In the beginning of the 1960's, before the reunification of Jerusalem resulting from the Six Day War, the city of Jerusalem decided to rebuild Yemin Moshe. A special organization was founded for this purpose called, "Hachevra Lepeetuach Mizrach Yerushalayim". This organization decided to rehouse the residents in other parts of Jerusalem, and make Yemin Moshe into an artist colony.
Up until the Six Day War people moved out of the neighborhood on their own accord and in return they got money which allowed them to buy a new apartment. People chose to leave because they did not want to live so close to the border.
After the Six Day War and the reunification of Jerusalem, Yemin Moshe turned into a desirable area and people didn’t rush to leave their houses. Eventually, however, all the old residents were rehoused and the area became an artist colony. Today wealthy Jews own most of the houses in Yemin Moshe from abroad, which use their houses in Yemin Moshe as vacation homes.


Writing this project gave us a lot of new knowledge we never knew before. Going to Yemin Moshe after we wrote the body of the project gave us a whole new outlook. Our experience was different than most times we were there because we learned so much more about the place. We enjoyed the visit but in a different way then we used to. We visited the windmill museum that broadened our knowledge and helped us illustrate what we learned and spent time researching.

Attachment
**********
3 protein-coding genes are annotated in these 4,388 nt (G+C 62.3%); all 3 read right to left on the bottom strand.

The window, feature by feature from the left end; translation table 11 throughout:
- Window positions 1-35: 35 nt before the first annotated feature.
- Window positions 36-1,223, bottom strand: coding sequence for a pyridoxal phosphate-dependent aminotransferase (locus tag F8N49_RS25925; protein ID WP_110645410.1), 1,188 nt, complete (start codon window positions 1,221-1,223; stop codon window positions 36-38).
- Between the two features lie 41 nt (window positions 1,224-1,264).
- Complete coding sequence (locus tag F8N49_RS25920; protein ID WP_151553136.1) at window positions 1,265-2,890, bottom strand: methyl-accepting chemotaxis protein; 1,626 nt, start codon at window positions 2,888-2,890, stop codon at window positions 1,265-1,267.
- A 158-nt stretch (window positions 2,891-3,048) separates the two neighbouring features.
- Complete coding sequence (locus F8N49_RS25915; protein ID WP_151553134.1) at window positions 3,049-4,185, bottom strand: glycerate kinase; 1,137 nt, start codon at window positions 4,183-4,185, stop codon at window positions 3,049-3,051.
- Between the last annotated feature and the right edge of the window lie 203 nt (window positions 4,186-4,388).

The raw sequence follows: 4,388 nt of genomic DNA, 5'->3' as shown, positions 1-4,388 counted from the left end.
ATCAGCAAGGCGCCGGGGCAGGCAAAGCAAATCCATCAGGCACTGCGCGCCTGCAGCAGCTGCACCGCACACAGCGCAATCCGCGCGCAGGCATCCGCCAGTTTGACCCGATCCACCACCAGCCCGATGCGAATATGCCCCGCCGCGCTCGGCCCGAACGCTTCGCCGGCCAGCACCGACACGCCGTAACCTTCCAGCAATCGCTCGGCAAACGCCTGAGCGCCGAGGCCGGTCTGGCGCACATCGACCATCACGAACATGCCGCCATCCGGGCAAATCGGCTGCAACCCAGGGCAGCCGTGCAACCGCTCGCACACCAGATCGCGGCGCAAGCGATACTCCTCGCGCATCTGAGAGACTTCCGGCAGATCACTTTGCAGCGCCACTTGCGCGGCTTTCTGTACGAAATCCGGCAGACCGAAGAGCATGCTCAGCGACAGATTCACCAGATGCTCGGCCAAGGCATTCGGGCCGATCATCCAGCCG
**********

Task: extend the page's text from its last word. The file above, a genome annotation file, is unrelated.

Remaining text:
We feel that we have covered all the material and have answered all our questions. To write about our topic we had to learn not only about Yemin Moshe but also about that period of time in history, when the Jews first chose to leave the security of the old city walls.